By 2060, the U.S. will become the second-largest Spanish-speaking country in the world.
On Monday, the Cervantes Institute confirmed that Spanish is now the world's second most spoken mother language with 500 million people, accounting for about 6.2 percent of the world's population.
The report entitled "The Spanish Language in the World" revealed that 499,947,796 people have Spanish as their mother tongue, a figure which means an increase from around 496 million the previous year. The number of potential Spanish users approaches 600 million, including students and those proficient in the language.
According to the Cervantes Institute's academic director Carmen Pastor, it is important to introduce Spanish into the education systems of various countries and to ensure that second and third-generation Spanish people retain their mother tongue.
The Cervantes Institute's report also indicates that the number of Spanish speakers will continue to grow over the next five decades, although its relative importance will progressively decrease towards the end of the century.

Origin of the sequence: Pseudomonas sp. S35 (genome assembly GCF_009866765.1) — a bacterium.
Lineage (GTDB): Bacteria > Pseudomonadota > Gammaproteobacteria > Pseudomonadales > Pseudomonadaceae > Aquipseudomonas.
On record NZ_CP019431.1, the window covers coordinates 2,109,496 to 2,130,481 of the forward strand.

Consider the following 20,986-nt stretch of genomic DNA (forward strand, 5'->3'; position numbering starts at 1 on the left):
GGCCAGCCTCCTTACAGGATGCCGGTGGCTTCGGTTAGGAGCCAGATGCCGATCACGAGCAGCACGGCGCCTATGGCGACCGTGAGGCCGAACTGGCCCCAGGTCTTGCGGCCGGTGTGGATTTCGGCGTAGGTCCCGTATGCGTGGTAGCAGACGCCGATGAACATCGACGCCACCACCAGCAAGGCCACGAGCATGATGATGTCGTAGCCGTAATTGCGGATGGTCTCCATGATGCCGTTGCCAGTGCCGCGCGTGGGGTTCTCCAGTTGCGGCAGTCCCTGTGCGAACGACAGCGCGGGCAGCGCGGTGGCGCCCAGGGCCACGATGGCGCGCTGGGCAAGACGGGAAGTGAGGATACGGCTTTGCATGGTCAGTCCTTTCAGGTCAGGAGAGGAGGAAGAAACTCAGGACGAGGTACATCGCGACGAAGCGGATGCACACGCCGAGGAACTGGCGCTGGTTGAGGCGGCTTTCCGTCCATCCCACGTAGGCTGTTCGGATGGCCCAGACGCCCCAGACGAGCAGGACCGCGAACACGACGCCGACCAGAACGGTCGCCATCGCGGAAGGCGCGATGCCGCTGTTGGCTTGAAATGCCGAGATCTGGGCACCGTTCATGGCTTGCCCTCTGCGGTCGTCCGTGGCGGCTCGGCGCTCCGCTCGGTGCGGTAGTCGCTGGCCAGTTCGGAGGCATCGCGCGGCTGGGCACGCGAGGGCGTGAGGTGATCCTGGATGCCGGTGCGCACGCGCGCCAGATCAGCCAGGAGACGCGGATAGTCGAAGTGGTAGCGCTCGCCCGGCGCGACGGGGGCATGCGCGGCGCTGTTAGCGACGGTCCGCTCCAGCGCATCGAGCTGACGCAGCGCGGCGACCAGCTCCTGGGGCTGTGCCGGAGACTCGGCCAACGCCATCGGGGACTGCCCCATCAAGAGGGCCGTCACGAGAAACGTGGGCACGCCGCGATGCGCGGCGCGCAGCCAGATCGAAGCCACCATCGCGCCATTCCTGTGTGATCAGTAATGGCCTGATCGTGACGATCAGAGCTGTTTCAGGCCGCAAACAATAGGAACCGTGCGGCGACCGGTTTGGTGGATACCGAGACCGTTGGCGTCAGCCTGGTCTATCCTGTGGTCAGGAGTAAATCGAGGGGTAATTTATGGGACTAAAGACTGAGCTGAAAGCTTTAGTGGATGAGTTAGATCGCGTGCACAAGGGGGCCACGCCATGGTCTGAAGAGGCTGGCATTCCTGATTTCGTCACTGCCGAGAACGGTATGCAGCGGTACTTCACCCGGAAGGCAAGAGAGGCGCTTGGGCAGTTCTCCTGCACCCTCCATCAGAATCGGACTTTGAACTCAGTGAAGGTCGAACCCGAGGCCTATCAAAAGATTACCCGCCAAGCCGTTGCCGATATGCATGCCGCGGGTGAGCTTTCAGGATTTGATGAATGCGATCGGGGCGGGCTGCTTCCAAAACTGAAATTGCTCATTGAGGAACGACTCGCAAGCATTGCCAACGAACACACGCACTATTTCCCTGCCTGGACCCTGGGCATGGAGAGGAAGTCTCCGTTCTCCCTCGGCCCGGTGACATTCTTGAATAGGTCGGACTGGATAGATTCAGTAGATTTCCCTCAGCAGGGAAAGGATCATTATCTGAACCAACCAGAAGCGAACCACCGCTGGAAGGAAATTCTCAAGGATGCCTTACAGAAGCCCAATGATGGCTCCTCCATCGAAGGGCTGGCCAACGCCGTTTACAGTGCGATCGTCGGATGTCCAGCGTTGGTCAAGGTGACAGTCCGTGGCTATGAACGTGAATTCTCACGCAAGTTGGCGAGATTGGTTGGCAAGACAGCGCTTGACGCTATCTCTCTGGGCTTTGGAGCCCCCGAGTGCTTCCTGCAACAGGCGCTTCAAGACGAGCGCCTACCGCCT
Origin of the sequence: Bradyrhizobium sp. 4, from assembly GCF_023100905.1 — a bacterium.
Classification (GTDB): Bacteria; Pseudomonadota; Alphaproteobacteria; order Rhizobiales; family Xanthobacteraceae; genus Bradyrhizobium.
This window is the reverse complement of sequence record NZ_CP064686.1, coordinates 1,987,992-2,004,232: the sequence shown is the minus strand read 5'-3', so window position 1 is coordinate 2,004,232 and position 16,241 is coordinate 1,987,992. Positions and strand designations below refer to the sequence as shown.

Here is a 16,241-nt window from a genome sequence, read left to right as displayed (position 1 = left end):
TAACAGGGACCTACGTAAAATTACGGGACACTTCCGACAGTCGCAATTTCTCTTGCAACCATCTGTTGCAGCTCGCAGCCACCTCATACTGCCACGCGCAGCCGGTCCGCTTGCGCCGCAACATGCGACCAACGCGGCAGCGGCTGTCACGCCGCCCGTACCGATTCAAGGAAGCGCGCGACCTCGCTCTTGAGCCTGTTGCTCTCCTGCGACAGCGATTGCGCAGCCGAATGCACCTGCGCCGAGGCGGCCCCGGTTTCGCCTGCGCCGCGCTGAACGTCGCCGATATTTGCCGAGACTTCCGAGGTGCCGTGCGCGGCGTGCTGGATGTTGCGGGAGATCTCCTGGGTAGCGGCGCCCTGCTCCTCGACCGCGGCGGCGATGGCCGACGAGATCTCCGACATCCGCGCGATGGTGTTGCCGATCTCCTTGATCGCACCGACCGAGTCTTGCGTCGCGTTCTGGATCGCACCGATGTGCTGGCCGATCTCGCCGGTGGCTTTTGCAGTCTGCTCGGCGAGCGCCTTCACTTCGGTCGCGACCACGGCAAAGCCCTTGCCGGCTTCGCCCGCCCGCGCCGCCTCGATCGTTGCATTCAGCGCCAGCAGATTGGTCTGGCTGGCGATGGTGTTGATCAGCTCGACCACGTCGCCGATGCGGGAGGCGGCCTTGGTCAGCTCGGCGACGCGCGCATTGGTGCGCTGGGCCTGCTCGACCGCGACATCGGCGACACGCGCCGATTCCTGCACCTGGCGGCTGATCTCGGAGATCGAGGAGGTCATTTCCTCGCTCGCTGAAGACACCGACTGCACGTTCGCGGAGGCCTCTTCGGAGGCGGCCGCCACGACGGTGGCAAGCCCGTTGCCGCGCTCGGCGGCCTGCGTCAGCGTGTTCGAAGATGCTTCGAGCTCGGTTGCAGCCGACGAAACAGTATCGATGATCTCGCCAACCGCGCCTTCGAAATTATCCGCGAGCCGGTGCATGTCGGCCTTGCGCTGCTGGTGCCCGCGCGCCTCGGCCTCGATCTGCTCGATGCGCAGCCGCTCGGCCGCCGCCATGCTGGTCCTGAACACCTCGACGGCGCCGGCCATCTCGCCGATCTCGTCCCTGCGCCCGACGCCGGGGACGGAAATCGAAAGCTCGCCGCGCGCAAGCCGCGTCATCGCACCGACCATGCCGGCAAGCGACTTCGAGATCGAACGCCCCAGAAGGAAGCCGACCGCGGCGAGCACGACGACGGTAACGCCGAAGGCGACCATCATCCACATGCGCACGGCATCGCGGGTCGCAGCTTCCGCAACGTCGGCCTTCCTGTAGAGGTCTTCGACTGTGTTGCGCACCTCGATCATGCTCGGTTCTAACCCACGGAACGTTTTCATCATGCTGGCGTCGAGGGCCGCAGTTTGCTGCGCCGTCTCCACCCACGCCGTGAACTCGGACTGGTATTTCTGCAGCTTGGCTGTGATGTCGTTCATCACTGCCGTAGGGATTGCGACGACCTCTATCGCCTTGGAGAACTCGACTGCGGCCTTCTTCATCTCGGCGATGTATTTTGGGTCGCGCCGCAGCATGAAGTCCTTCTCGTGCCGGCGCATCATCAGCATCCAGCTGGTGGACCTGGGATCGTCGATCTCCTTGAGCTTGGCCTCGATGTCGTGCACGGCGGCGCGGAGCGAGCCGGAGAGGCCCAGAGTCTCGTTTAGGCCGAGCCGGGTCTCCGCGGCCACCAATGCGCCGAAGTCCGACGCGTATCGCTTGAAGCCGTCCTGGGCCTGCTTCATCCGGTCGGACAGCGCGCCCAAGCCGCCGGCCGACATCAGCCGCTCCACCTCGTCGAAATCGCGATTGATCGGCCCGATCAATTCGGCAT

The number of potential Spanish users will continue to increase until 2071 when it is expected to surpass 718 million people. However, after 2071, the number is projected to decrease to around 693 million by the end of the 21st century.
By 2060, the United States will become the second-largest Spanish-speaking country in the world, second only to Mexico, with 111 million speakers.
The report explains that over 62.5 million Americans, representing 19 percent of the population, have Hispanic origins, and 68 percent of them use Spanish within their families.
Regarding the study of Spanish as a foreign language, currently, over 23 million students are learning it, nearly 700,000 fewer than the previous year. However, it is estimated that a significant number, particularly in private education, is not officially counted.
About 80 percent of these students are distributed among the United States, the European Union, Brazil, and the United Kingdom. Only one-fifth of American students are studying a foreign language, indicating significant growth potential for Spanish.